If you belch or have burning in your stomach or chest, particularly when your stomach is empty, you have either an infection, a tumor, or an incurable condition called GERD. Infection with bacteria such as helicobacter pylori is by far the most common cause.
I recommend that you get an upper GI series X ray to rule out a tumor. That almost always comes back negative to tell you that you do not have tumor. Then you get a blood test for Helicobacter Pylori and you should be treated with antibiotics, even if the blood test is negative, because there are at least 23 other species of bacteria that this test does not detect. Your gastroenterologist will want to put a tube down your mouth and into your stomach, but the biopsy that he will do to find the helicobacter can often miss the germ even when it is there (11). If your doctor does not offer the antibiotic treatment (see below), you will be stuck with a diagnosis of regurgitation, called GERD, which means you have pain and no one can tell you why. You will need to take medication for the rest of your life.
An article in the medical journal GUT reported that at least 24 different bacteria have been shown to cause stomach ulcers (16). Since doctors do not have any way to check for all 24 different bacteria (10), all people with belching and burning in the stomach should be given a one-week course of antibiotics that are used to treat the most common cause of stomach ulcers, called Helicobacter Pylori.
Twenty years ago, stomach ulcers were treated by drinking cream. Today, almost everyone with belching and burning in the stomach should be treated with antibiotics. In 1983 they laughed at Dr. Barry Marshall when he reported that stomach ulcers were caused by infection with helicobacter pylori and could be cured with antibiotics. Fellow physicians were so mean to him that he responded by swallowing a vial of helicobacter and almost died. He recently received the Nobel Prize for his pioneering work.
Now almost every reasonable physician agrees that all people who have belching and burning in the stomach and a positive blood test for helicobacter pylori can be cured with antibiotics, but many gastroenterologists stubbornly refuse to treat patients with ulcer symptoms and a negative blood test or biopsy for that germ. They are clearly wrong because literature shows that at least 24 germs cause an irritation in the stomach (9), including H. helmannii (13), H. felis, H. rappini, H. cinaedi, H sp. Strain Mainz (14) H. fennelliae and H. pullorum, H. hepaticus, H. Billis, H. canis, H. Hills (15), cytomegalovirus and mycoplasma (1,2,3,4,5,6,7,), and Helicobacter mesocricetorum sp nov (12).
Helicobacter species have been isolated from the stomachs of dogs, cats, ferrets, pigs, monkeys and cheetahs, birds, mice, chickens. The standard treatment of one week of clarithromycin 500 mg twice a day, metronidazole 500 mg twice a day and omeperazole 20 mg once a day is safe and effective. These germs also grow in saliva, so they can be transmitted between family members and pets. So some doctors prescribe antibiotics to all people with belching and stomach burning, and check the other members of the household for symptoms.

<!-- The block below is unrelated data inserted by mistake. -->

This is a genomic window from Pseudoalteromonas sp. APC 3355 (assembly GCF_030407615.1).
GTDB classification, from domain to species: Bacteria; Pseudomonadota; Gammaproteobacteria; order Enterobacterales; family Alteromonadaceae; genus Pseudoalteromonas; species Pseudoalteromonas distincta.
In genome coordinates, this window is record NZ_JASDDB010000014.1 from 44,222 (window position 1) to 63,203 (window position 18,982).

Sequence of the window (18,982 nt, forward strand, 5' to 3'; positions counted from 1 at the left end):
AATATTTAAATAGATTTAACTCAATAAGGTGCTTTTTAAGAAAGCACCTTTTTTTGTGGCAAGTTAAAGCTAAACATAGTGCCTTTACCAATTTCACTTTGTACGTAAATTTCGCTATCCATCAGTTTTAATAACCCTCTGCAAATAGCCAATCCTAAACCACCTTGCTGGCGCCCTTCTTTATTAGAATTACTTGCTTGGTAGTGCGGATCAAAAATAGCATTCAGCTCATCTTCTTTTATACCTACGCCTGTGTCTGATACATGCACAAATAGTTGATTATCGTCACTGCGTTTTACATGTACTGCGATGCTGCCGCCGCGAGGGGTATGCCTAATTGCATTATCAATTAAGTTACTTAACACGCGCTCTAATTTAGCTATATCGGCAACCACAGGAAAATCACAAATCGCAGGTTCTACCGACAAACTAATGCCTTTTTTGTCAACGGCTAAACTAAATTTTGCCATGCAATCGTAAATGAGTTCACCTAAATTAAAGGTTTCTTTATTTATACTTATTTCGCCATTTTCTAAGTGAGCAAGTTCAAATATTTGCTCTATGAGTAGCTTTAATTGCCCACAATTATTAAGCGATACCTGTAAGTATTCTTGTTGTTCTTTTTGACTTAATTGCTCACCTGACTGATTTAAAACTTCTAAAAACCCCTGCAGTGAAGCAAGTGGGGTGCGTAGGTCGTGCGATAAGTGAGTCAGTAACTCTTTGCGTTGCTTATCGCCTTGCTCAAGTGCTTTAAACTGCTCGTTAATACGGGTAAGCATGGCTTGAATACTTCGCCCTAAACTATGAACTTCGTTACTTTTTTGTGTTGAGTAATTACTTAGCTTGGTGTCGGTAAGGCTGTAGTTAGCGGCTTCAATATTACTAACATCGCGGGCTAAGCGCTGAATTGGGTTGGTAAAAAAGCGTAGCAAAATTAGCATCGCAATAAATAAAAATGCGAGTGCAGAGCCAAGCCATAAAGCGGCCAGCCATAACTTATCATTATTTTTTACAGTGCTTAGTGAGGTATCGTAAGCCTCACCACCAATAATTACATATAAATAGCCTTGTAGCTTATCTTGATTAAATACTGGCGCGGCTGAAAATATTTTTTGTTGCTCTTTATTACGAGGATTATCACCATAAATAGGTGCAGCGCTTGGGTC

At least 12 weeks later, you need a follow up blood test for helicobacter. If your symptoms are gone and the titre drops, you are probably cured. If your helicobacter titre is still high, your helicobacter is probably resistant to metronidazole and you need to be treated for at least ten days with amoxacillin 500 mg four times a day, tetracycline 500 mg three times a day and omeperazole 20 mg once a day (1). If you still have symptoms, you may need to have a tube put down your throat by a gastroenterologist. If you have regurgitation of stomach acid into your esophagus (reflux, hiatal hernia), you may need to be treated with 20 mg omeperazole once a day. Some people who are not infected with helicobacter may benefit from taking clarithromycin or other antibiotic for a longer period of time.
Helicobacter may also cause liver disease, blood vessel diseases such as clotting and heart attacks, and certain skin conditions such as rosacea.
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2) JC Debongnie, M Donnay, J Mairesse, V Lamy, X Dekoninck, B Ramdani. Gastric ulcers and Helicobacter heilmannii. European Journal of Gastroenterology & Hepatology. 10: 3 (MAR 1998):251-254.
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10) Monkeys have so many different bacteria in their stomachs that nobody can tell what belongs there or is causing stomach symptoms . The bacteria that were found were susceptible to the following antibiotics: amikacin, ciprofloxacin, gentamicin, cefoperazone, tobramycin, imipenem, and trimethoprim/ sulfamethoxazole. SS KhanolkarGaitonde, GK Reubish, CK Lee, CTKH Stadtlander. Isolation of bacteria other than Helicobacter pylori from stomachs of squirrel monkeys (Saimiri spp.) with gastritis. Digestive Diseases and Sciences, 2000, Vol 45, Iss 2, pp 272-280.
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